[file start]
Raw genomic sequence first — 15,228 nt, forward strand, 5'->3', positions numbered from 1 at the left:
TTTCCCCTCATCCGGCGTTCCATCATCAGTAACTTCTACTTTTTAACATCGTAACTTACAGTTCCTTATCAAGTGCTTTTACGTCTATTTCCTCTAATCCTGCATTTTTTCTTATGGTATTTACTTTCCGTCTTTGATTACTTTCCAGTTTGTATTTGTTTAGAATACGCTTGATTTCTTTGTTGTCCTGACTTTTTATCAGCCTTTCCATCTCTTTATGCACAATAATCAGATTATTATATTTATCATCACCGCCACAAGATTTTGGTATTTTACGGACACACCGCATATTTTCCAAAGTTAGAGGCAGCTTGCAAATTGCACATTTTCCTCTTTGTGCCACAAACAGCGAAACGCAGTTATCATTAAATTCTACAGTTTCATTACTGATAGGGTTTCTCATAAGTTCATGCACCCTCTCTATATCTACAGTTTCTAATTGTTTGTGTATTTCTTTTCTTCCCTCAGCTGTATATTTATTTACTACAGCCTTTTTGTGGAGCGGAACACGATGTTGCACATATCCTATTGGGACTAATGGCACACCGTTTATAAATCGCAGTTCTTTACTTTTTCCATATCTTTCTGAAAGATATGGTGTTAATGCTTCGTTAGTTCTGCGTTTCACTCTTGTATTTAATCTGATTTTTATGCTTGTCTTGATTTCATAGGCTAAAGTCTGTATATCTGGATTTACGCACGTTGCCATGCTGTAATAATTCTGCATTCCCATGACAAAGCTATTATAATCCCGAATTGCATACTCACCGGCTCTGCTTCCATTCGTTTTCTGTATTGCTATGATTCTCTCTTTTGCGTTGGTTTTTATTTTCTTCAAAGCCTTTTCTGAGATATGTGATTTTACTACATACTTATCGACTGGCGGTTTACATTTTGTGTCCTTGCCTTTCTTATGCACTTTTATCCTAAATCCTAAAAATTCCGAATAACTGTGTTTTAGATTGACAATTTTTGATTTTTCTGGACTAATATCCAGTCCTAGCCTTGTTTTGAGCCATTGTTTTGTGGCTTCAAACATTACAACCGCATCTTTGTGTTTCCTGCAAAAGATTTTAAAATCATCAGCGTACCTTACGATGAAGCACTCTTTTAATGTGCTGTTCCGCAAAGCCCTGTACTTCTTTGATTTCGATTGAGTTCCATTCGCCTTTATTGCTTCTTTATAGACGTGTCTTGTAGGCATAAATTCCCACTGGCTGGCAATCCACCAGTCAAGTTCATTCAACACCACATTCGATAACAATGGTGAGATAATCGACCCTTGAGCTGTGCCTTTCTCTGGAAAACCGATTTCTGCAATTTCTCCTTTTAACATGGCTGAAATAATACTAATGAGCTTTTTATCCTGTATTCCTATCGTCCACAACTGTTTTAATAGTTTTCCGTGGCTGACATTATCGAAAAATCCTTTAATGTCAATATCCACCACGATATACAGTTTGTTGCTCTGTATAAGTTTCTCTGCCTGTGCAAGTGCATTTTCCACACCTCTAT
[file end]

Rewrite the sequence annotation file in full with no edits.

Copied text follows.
Raw genomic sequence first — 15,228 nt, forward strand, 5'->3', positions numbered from 1 at the left:
TTTCCCCTCATCCGGCGTTCCATCATCAGTAACTTCTACTTTTTAACATCGTAACTTACAGTTCCTTATCAAGTGCTTTTACGTCTATTTCCTCTAATCCTGCATTTTTTCTTATGGTATTTACTTTCCGTCTTTGATTACTTTCCAGTTTGTATTTGTTTAGAATACGCTTGATTTCTTTGTTGTCCTGACTTTTTATCAGCCTTTCCATCTCTTTATGCACAATAATCAGATTATTATATTTATCATCACCGCCACAAGATTTTGGTATTTTACGGACACACCGCATATTTTCCAAAGTTAGAGGCAGCTTGCAAATTGCACATTTTCCTCTTTGTGCCACAAACAGCGAAACGCAGTTATCATTAAATTCTACAGTTTCATTACTGATAGGGTTTCTCATAAGTTCATGCACCCTCTCTATATCTACAGTTTCTAATTGTTTGTGTATTTCTTTTCTTCCCTCAGCTGTATATTTATTTACTACAGCCTTTTTGTGGAGCGGAACACGATGTTGCACATATCCTATTGGGACTAATGGCACACCGTTTATAAATCGCAGTTCTTTACTTTTTCCATATCTTTCTGAAAGATATGGTGTTAATGCTTCGTTAGTTCTGCGTTTCACTCTTGTATTTAATCTGATTTTTATGCTTGTCTTGATTTCATAGGCTAAAGTCTGTATATCTGGATTTACGCACGTTGCCATGCTGTAATAATTCTGCATTCCCATGACAAAGCTATTATAATCCCGAATTGCATACTCACCGGCTCTGCTTCCATTCGTTTTCTGTATTGCTATGATTCTCTCTTTTGCGTTGGTTTTTATTTTCTTCAAAGCCTTTTCTGAGATATGTGATTTTACTACATACTTATCGACTGGCGGTTTACATTTTGTGTCCTTGCCTTTCTTATGCACTTTTATCCTAAATCCTAAAAATTCCGAATAACTGTGTTTTAGATTGACAATTTTTGATTTTTCTGGACTAATATCCAGTCCTAGCCTTGTTTTGAGCCATTGTTTTGTGGCTTCAAACATTACAACCGCATCTTTGTGTTTCCTGCAAAAGATTTTAAAATCATCAGCGTACCTTACGATGAAGCACTCTTTTAATGTGCTGTTCCGCAAAGCCCTGTACTTCTTTGATTTCGATTGAGTTCCATTCGCCTTTATTGCTTCTTTATAGACGTGTCTTGTAGGCATAAATTCCCACTGGCTGGCAATCCACCAGTCAAGTTCATTCAACACCACATTCGATAACAATGGTGAGATAATCGACCCTTGAGCTGTGCCTTTCTCTGGAAAACCGATTTCTGCAATTTCTCCTTTTAACATGGCTGAAATAATACTAATGAGCTTTTTATCCTGTATTCCTATCGTCCACAACTGTTTTAATAGTTTTCCGTGGCTGACATTATCGAAAAATCCTTTAATGTCAATATCCACCACGATATACAGTTTGTTGCTCTGTATAAGTTTCTCTGCCTGTGCAAGTGCATTTTCCACACCTCTAT